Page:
It sounded wonderful when I booked it months ago. A long weekend in the woods over our anniversary. Just the husband and I — no bedtimes, no early morning hustle, no tantrums, no repetitive requests, no long days at work.
But, as I started packing three different bags for three different sitters, I also packed on all kinds of mom guilt. At that point, I sat down and wondered if the trip was even worth it.
I mean, along with none of the craziness of parenthood came missing out on all the kisses, smiles and time with our girls. To top it off, we were inconveniencing several family members to even make this trip possible. Doubt set in, but I knew we had already paid for the trip and Paul and I both needed the break.
Even still, every ounce of me was questioning our decision to leave when we got a call Sunday morning that the baby was throwing a tantrum and clearly couldn’t handle us being away. I thought about driving home right away, but another part of me knew that she could and would handle this.
So we traveled on to the place we would call home for the next two days. And it did not disappoint. Complete with a fire pit, hot tub, hammock and the most beautiful scenery, I felt the anxiety let up just a bit.
The next day we set out early to hike. Upon arrival, I noticed I had no service on my phone. No work email could pop up, no calls, texts or snapchats of my daughter losing it, no reminders that a bill was coming due, and well, just nothing. All communication gone.
For three hours, Paul and I were lost in a world of trails, rocks, mud, falls and surrounded by God’s great beauty. It didn’t take long for this hike to quickly become a metaphor.
We started out with an easy jaunt to see the marvel of the Upper Falls followed by the monumental Old Man’s Cave. It was effortless and splendid — much like when we started dating. However, we didn’t want to stop there, so we continued on to the trail to Cedar Falls.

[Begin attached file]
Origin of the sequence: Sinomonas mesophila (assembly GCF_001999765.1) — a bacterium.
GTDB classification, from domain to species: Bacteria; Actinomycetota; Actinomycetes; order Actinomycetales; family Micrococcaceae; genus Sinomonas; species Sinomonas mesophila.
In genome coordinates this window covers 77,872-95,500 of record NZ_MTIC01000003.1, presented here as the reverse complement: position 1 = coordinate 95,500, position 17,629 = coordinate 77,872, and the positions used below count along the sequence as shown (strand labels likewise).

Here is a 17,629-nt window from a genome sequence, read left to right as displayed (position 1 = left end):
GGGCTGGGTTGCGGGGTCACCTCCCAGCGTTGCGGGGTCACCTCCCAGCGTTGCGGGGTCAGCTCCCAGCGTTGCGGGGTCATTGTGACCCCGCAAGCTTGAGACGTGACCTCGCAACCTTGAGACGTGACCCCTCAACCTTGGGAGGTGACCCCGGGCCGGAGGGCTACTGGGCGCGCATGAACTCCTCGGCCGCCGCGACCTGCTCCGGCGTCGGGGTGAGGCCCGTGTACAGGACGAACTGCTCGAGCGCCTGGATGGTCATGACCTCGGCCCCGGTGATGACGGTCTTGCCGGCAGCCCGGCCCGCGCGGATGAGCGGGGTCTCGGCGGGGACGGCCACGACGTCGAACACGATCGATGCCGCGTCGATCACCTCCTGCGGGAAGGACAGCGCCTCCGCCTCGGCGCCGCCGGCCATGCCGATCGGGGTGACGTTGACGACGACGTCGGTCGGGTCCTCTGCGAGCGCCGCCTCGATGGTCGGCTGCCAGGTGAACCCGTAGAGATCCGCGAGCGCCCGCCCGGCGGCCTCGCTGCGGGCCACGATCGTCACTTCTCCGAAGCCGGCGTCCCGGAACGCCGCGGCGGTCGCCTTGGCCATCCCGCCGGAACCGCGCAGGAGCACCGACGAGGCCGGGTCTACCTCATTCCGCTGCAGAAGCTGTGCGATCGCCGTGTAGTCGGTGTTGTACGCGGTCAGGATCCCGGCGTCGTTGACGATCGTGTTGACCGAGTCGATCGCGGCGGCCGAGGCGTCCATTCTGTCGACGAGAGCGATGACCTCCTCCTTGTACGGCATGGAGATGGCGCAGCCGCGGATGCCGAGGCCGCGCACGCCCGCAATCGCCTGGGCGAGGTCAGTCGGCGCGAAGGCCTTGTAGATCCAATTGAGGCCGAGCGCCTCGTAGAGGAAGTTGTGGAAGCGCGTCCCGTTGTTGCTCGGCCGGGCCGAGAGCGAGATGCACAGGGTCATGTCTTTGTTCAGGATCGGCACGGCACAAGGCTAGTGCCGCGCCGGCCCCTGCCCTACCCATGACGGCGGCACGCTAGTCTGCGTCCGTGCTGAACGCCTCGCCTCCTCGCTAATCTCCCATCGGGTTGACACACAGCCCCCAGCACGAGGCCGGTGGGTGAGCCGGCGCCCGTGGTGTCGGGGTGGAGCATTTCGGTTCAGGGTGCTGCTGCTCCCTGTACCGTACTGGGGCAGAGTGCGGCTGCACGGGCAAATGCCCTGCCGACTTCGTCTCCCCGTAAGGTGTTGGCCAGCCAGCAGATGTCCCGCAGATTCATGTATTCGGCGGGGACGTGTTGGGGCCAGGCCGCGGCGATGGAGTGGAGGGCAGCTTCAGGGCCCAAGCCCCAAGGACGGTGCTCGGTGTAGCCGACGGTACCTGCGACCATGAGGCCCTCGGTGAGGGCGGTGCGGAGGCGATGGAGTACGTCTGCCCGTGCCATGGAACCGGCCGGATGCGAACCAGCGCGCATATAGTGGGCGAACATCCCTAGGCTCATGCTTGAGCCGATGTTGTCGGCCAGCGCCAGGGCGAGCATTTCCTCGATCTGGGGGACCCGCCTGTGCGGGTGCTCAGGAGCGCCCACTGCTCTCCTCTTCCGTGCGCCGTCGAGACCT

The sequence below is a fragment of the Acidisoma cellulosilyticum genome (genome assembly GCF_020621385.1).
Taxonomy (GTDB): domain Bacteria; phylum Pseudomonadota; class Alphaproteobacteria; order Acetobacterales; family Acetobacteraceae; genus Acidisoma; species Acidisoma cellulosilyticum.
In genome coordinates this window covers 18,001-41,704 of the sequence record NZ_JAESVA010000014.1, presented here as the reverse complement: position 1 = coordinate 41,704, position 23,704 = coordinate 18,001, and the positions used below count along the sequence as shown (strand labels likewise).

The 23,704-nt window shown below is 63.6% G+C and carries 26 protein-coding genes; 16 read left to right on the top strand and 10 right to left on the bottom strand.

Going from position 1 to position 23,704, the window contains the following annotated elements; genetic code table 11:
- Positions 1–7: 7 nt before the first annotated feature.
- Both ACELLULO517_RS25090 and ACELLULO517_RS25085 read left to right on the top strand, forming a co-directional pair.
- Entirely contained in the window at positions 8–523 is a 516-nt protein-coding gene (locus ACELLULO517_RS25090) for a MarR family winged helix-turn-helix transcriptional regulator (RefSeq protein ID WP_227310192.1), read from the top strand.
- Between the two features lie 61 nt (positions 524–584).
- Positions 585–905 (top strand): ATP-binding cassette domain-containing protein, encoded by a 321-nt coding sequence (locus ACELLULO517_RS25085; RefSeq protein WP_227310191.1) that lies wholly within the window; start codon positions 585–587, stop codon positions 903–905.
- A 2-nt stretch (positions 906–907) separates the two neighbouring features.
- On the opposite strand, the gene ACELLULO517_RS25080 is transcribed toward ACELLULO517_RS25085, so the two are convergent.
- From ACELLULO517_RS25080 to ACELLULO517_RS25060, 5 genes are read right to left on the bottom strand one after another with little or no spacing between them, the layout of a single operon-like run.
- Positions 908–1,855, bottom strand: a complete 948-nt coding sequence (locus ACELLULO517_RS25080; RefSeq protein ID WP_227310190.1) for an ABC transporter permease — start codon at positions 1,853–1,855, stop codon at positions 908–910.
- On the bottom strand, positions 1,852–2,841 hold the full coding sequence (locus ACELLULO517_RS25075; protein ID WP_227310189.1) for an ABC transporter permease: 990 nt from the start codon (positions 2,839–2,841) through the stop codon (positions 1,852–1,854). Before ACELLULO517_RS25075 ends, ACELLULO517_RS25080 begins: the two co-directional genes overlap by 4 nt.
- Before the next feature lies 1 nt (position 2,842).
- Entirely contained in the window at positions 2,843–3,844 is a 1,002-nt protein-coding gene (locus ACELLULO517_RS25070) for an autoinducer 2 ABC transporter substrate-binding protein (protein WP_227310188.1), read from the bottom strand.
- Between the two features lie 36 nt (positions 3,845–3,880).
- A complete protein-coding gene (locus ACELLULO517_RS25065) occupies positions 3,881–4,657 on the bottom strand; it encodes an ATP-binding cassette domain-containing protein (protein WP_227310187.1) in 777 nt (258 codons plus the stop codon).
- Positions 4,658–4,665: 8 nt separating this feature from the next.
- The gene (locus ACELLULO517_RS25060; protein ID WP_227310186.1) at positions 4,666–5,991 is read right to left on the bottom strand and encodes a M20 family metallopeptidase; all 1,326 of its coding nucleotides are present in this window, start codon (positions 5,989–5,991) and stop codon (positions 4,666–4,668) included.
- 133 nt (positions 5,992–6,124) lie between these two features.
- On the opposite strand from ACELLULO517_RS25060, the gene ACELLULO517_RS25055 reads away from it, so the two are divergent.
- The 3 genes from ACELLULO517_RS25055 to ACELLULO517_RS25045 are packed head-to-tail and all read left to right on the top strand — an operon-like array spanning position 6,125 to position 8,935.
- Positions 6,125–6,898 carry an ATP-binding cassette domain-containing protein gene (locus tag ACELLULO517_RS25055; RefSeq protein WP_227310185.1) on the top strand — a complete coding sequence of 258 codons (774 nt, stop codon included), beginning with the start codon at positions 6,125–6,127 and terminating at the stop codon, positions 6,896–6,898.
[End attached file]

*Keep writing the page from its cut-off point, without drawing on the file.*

It was a decent challenge — around 3 miles — but we were up for it — just as we knew we were ready for marriage. It was a simple trail that gave us time to talk about everything and nothing at the same time. But as the falls got closer, we realized that once we saw the miraculous falls, we would need to make the trip back.
And my husband and I, it’s not that we are inactive people, but, unfortunately, you don’t see us at the gym on the regular. So, by the time we reached the glorious water pouring down from the faces of the stone, we were tired. Like just had a baby tired.
Knowing we still had to make the trek back and wanting to change it up a bit, we decided to take a different route back — and everything was different — like adding a second kid in the mix. It was no longer a steady walk in the woods but rather climbing up roots of trees, sliding down mud filled patches, and figuring out which path was the best way.
From time to time, we would stop and take a break — just him and I enveloped in the beauty of the stone that was carved away perfectly by streams of water over the patience of many years. Patience that cannot be learned from one small trickle of water but built over time of trust and consistency.
Up above, leaves of red, orange, and yellow reached towards the heavens like shouts of praise at the accomplishments of the beauty below.
And what was below is what really caught my eye. You see, just as our fingers interlaced to cross several dreadful bridges along the trail, many roots of those same colorful trees intertwined grasping on to anything that would allow them to keep growing and crushing anything that might be in the way. The had become part of each other relying on one another to get through the weather and water that would come through.
Regardless of how tired we were, those breaks pushed us on giving us strength to keep going. And out there on that path, I surrendered my guilt of leaving my babies. Because, if only for a few minutes, those breaks allowed us to take our mind off of the exhausting trail and revealed to us the true value of the views around.
And regardless of the stress, work and doubt that preceded that trip, it is clear to me that the beauty that was built in that break rejuvenated the worth of our everyday voyage.
Sarah (Pitson) Shrader was born and raised in Lima. She is a Lima Central Catholic and Tiffin University graduate. Sarah is a full-time working mama who enjoys writing about her somewhat crazy, always adventurous life as a mother. She lives in Bath Township with her husband, Paul, and their daughters, her writing inspirations, Maylie and Reagan.